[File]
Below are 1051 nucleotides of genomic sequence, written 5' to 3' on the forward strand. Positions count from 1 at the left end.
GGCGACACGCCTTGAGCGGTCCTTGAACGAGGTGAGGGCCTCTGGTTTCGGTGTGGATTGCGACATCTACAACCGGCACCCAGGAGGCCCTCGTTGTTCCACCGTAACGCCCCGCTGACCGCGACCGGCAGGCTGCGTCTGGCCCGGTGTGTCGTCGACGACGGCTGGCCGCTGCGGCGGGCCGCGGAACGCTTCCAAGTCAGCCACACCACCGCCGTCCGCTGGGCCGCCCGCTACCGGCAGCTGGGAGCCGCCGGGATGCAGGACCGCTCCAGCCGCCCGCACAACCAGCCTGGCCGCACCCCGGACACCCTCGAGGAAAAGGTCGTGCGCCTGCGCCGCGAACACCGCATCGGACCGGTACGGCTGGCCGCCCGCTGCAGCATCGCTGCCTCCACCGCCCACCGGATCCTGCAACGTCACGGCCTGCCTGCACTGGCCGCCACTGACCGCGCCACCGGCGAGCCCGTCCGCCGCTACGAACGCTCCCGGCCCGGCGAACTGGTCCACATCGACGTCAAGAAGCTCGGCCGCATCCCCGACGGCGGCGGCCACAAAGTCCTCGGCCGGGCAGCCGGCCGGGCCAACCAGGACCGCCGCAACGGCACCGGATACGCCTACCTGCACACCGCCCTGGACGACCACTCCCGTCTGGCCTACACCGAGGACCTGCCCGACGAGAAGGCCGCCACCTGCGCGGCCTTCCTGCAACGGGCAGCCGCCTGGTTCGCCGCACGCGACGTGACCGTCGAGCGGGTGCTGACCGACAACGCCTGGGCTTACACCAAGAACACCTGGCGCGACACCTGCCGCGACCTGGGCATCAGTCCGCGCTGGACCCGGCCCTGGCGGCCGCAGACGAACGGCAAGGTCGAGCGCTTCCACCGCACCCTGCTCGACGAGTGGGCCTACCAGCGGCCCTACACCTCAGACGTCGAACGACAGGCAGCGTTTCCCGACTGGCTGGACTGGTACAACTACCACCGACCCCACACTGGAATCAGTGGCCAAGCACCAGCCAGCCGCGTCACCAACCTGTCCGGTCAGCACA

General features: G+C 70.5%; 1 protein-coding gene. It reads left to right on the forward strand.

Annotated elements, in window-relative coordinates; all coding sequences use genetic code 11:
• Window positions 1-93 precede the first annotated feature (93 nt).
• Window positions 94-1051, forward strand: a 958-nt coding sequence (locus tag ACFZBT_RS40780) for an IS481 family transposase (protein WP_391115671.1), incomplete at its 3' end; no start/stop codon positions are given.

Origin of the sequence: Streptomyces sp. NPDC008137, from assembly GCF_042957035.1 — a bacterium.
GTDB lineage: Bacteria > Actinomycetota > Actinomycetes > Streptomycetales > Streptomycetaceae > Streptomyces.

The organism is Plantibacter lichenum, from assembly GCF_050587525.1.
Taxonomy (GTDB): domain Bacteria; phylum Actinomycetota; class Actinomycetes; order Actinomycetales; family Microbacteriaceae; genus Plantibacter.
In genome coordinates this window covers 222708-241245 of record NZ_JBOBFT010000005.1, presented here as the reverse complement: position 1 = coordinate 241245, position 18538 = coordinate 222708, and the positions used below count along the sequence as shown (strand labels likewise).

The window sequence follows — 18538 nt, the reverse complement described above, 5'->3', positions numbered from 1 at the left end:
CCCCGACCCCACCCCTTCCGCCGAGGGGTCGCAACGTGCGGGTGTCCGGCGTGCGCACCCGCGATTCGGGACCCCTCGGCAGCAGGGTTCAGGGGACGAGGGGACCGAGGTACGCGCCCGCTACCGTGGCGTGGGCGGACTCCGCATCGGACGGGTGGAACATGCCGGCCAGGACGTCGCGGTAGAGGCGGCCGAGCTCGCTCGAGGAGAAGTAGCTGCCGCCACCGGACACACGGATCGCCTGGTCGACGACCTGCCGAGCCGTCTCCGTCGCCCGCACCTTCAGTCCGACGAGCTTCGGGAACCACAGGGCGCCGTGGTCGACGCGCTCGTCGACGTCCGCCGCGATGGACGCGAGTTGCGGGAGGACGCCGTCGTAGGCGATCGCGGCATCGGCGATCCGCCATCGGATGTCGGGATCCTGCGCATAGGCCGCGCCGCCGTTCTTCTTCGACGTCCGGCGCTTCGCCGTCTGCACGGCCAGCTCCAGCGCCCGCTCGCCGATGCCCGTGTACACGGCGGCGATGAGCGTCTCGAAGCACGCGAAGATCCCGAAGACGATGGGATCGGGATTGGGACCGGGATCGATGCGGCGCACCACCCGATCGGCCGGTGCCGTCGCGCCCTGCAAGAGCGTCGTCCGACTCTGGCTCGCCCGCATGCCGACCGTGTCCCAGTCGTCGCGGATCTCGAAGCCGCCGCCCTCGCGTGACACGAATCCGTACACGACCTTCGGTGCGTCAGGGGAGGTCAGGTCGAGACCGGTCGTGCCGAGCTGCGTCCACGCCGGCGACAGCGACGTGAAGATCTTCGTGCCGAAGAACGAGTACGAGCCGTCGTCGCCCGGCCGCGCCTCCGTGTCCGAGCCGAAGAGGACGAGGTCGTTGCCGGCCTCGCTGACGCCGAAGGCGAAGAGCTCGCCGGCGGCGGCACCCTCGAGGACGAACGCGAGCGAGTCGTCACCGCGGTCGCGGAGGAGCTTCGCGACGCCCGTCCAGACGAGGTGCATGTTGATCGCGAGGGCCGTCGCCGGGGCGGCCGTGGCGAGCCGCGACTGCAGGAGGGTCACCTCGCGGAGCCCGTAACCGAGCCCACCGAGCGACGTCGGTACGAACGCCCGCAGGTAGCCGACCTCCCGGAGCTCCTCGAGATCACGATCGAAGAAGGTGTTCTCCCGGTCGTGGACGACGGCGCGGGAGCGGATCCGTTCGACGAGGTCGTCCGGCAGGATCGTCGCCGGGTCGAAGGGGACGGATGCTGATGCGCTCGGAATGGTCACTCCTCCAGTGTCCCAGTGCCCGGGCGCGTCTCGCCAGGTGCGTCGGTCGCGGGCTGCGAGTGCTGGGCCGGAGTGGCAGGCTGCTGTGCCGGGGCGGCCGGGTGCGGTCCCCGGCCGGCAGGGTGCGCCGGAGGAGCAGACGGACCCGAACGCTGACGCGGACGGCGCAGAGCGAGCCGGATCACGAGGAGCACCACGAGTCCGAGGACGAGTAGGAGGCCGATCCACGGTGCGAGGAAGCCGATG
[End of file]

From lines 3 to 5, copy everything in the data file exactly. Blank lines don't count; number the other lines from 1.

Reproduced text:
General features: G+C 70.5%; 1 protein-coding gene. It reads left to right on the forward strand.

Annotated elements, in window-relative coordinates; all coding sequences use genetic code 11:
• Window positions 1-93 precede the first annotated feature (93 nt).